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Tech Talk

Source: The Inquirer

Europeans: Epic Games Is Hosting a VR Game Jam

Subject: General Tech | September 6, 2016 - 05:58 PM |
Tagged: nvidia, epic games, valve, htc, vr funhouse, vive

So Epic Games, NVIDIA, and HTC (with Valve) are hosting a game jam aboard the MS Bleichen ship in Hamburg, Germany. The purpose is to develop mods for VR Funhouse. Nothing says a fun VR experience like room-scale experiences on a boat. Hopefully it will be firmly docked to prevent judges from getting sea-sick... or not. Maybe that will make the carnival games even better?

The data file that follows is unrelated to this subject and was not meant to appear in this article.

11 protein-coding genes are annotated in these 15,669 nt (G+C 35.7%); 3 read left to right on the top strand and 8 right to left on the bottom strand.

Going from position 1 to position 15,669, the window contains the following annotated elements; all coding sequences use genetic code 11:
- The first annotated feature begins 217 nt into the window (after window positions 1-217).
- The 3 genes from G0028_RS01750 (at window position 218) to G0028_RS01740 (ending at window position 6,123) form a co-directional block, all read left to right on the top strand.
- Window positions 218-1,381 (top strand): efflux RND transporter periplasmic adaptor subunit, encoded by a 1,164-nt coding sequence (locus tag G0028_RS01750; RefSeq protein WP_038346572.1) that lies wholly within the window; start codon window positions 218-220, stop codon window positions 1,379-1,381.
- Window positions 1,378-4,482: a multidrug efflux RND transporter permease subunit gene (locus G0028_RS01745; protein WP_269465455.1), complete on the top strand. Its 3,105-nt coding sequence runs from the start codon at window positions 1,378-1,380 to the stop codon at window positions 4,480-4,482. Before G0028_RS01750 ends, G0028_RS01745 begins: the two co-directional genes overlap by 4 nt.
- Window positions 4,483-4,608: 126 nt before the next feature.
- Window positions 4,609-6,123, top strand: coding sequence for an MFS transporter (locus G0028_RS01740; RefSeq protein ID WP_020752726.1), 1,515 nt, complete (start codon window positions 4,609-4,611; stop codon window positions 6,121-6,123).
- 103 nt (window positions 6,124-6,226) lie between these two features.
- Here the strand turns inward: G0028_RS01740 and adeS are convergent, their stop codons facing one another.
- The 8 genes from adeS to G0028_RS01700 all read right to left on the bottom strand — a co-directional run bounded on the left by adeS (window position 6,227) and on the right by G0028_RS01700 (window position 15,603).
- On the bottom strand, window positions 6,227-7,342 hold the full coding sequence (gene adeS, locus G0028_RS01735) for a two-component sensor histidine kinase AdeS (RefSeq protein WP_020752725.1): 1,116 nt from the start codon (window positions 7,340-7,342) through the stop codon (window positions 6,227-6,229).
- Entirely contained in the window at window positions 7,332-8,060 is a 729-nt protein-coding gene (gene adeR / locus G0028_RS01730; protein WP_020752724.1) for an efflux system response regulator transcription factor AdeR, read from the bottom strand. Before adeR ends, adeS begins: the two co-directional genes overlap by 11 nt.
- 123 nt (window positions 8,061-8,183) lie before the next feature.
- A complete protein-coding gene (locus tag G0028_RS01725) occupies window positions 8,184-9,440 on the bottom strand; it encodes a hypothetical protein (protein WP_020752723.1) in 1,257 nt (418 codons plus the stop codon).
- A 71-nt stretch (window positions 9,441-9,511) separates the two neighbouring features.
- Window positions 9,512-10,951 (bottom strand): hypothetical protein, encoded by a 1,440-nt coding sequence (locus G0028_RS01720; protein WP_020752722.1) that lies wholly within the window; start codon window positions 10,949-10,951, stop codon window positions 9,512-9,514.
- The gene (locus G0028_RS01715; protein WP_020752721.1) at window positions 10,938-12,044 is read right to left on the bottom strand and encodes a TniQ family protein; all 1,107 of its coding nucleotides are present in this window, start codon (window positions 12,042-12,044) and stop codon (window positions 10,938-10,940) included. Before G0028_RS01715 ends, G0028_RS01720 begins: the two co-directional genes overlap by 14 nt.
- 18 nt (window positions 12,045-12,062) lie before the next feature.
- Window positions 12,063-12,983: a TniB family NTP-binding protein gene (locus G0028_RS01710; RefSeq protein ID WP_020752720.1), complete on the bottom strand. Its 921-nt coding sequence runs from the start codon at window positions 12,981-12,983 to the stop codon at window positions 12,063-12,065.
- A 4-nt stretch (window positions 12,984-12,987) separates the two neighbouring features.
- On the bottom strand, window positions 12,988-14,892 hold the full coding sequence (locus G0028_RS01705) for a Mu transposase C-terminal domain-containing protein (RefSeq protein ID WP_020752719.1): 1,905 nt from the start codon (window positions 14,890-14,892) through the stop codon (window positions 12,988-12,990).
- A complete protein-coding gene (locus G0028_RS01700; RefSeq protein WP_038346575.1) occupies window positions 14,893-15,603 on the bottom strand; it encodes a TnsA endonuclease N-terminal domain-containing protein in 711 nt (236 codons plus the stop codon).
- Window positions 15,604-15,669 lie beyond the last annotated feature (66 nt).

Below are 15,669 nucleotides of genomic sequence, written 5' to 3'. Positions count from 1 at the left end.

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The jam takes place between September 24th and September 26th. Epic, NVIDIA, and Valve will be donating prizes to the event. Tickets cost 16.67 Euros, although I'm guessing that doesn't include food or a place to sleep -- they don't say one way or the other. The general public can also buy tickets for the last day, to experience the creations.

Source: EventBrite